French photographer Frédéric Nauczyciel traveled to Baltimore in 2011 with the intention of using a photography grant to develop a project focusing on the character Omar from the cult television show "The Wire."
What he didn't expect was to uncover the city's underground voguing scene and have his project go in an entirely different direction.
From there Nauczyciel began developing what is now "The Fire Flies," a photography series documenting the individuals engaged in the voguing scene in Baltimore. The Huffington Post chatted with the Nauczyciel last week in order to better understand his experiences while creating this project and to learn what he was trying to accomplish with the series.
The Huffington Post: Why did you decide to embark on this project? Could you give us some background?
I was granted by the likes of Institut Français, French Ministry of Foreign Affairs, with a Program Hors les Murs Fellowship (formerly called Villa Medici), a research grant for a French artist in a foreign country. I wanted to go to the United States for many reasons. First because France, when I was a child, was all about soul music, malls and America. Because, also, my mentor was an American post-modern choreographer, Andy Degroat -- who settled in France in the mid '80s. And because I had to acknowledge the fact that American thinkers had taken over French philosophers considering gender and race. And I had the intuition that a city like Baltimore would be a metaphor of Paris’ urban reality.
I formerly planned to stay two months in Baltimore, in order to understand Omar’s character from "The Wire," his ability to define his own urban geography, be it physical, mental, personal, symbolic, political. I was very eager to understand Omar’s character for it gives an alternative and a possible posture lying in between the down low and the diktat of visibility. Omar teaches us how to be a urbanite in the 21st century. He is a post-gender and a post-colonial man: a man beyond gender and racial considerations. I met Baltimore voguers, instead, and stayed five months and started coming back and forth for the last three years.
How did you see voguing culture in Baltimore different from what you've seen in New York?
I can’t say that I saw a lot of New York’s voguing scene. I was introduced to the reality and the realness of voguing through my friends of Baltimore. There is something real in the ballroom scene of Baltimore where one can’t escape the city, can’t take the subway and go to Central Park, Time Square or an Alexander McQueen exhibition at the MET. Voguing is a 24/7 way of living there. An artist who depicted the New York Ballroom scene from the '80s, Chantal Regnault, was very moved by my movie for it reminded her of this era. Nevertheless, I think it is a good thing that in New York voguing morphs to a more arty scene, it tells a lot about how the mainstream society evolves. It’s not the case in France presently. Plus, voguing can’t be totally mainstreamed, it is too strong. A more underground scene in New York continues to spread, in further neighborhoods -- in community centers, for instance.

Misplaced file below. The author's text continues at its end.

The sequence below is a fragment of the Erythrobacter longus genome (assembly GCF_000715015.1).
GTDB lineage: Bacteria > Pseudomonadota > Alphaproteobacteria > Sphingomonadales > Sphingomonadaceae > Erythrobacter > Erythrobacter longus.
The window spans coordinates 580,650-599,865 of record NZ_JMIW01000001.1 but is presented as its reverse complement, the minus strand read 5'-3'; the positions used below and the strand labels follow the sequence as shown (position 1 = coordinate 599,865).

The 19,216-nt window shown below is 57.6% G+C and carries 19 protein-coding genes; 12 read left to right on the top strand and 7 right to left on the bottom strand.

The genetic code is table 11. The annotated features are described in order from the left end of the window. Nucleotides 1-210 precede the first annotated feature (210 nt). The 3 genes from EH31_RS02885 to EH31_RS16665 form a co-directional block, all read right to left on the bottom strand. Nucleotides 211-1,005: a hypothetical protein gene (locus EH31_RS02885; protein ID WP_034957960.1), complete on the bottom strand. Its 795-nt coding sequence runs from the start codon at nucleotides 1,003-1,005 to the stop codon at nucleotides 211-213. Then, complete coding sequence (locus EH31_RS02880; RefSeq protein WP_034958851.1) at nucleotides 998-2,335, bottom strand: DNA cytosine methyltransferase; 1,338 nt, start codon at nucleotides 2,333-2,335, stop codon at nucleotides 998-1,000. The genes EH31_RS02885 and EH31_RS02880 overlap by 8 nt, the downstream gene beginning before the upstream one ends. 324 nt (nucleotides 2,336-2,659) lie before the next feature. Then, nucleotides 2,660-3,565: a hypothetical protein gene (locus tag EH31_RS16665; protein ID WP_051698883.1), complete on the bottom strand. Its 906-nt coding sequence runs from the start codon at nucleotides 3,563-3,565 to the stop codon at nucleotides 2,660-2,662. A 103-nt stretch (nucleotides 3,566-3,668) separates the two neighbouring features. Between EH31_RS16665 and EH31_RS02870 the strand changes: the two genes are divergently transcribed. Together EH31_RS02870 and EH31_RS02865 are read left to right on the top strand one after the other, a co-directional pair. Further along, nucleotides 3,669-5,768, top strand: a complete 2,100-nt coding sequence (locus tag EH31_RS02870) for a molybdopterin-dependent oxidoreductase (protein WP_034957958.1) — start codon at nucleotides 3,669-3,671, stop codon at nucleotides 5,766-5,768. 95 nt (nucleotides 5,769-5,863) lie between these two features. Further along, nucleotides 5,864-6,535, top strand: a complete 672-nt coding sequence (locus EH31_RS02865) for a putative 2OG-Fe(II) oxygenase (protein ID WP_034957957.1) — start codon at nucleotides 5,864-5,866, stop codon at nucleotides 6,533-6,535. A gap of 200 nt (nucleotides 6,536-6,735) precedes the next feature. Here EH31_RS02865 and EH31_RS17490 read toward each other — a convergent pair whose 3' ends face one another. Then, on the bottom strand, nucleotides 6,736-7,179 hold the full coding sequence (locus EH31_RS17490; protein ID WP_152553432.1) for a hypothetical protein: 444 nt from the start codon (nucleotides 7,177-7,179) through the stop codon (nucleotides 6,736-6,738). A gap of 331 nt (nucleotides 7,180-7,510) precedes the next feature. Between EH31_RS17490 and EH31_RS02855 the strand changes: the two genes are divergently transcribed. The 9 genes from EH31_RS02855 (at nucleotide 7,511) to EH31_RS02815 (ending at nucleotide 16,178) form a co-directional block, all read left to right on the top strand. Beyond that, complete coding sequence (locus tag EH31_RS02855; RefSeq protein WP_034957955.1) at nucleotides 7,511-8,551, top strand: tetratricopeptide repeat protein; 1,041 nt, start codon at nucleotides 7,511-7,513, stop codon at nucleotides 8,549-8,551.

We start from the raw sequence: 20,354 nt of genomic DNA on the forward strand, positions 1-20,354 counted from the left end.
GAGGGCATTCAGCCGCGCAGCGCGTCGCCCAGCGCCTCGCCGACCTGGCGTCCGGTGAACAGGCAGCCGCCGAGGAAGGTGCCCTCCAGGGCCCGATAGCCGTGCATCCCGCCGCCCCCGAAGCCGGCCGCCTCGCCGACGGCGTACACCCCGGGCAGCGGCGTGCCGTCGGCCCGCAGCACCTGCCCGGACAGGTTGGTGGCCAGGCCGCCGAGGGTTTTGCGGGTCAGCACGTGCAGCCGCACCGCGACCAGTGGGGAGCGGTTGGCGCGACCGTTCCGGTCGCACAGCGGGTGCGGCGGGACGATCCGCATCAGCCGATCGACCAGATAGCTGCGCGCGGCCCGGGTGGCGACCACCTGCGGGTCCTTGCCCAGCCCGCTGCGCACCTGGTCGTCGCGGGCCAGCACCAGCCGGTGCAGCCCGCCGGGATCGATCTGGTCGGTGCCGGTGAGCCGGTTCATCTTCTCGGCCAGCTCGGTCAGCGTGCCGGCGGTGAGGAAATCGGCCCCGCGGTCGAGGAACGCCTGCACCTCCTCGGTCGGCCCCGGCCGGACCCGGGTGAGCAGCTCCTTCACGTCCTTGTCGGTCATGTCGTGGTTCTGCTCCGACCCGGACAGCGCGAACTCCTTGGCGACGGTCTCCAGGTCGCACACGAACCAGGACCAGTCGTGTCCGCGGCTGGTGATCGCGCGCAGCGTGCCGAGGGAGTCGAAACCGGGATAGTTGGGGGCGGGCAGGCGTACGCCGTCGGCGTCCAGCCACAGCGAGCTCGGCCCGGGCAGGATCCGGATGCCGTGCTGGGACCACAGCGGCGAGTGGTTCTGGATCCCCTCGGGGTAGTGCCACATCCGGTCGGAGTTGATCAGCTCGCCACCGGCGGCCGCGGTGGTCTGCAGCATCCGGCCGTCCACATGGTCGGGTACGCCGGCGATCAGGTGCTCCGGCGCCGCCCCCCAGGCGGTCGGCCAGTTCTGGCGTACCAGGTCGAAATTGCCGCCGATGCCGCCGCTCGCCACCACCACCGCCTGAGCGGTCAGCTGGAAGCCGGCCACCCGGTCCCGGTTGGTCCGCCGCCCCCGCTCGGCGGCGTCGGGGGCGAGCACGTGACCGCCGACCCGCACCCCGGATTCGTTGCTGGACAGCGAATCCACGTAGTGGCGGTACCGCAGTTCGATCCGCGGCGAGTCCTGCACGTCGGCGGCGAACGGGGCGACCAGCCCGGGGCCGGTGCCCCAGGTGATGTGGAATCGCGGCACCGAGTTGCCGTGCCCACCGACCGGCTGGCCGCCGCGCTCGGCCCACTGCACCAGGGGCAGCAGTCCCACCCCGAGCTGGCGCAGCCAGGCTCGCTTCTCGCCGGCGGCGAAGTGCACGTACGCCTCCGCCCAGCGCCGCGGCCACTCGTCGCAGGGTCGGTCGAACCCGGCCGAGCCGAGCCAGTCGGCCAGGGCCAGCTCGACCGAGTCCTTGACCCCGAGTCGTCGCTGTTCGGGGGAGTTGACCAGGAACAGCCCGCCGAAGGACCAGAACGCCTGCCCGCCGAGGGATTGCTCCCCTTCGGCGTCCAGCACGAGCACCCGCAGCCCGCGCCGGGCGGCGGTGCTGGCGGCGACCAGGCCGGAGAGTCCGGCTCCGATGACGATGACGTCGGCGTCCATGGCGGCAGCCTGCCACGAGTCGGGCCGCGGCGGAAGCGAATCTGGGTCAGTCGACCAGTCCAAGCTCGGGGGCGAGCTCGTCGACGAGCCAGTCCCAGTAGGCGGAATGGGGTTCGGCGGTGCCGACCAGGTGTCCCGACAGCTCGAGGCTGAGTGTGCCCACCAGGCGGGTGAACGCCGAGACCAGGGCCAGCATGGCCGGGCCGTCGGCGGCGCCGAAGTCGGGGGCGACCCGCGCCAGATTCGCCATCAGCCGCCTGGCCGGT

Who are the individuals featured in these photos?
They are fireflies. The faint and almost secret, hidden, glowing light that one needs to seek for. A poetical metaphor of the flamboyance of their fast and furious performance when they battle. They burn fast. They change the city they live in by their secret existence. It is very paradoxical. A grey area of understanding that makes the world real.
The first shooting I did was aiming to deconstruct the vogue poses to go back to the origins, the covers of Vogue magazine. These photographs are studies, for the shootings we would soon stage outdoors, in their backyard or neighborhoods. Baltimore row houses are very particular of the city. I wanted to show their reality which makes voguing still relevant in 2010. Voguing is vivid, contemporary; it morphs from influences, hybridizes itself, brings new behaviors in a contemporary urban culture. It is flamboyant, savant, baroque. I convinced them to show their flamboyance and fierceness in the middle of the city that made them who they are. I wanted to gather all those layers in photographs that would look like academic portraits.
They are voguers from Baltimore. Some of them I still work with very closely, like Dale Blackheart who is going to perform with me at Julie Meneret gallery in New York for "Danse: A French American Festival of Performances and Ideas."
"The Fire Flies" is now on display through May 18 at New York City's Julie Meneret Contemporary Art Gallery.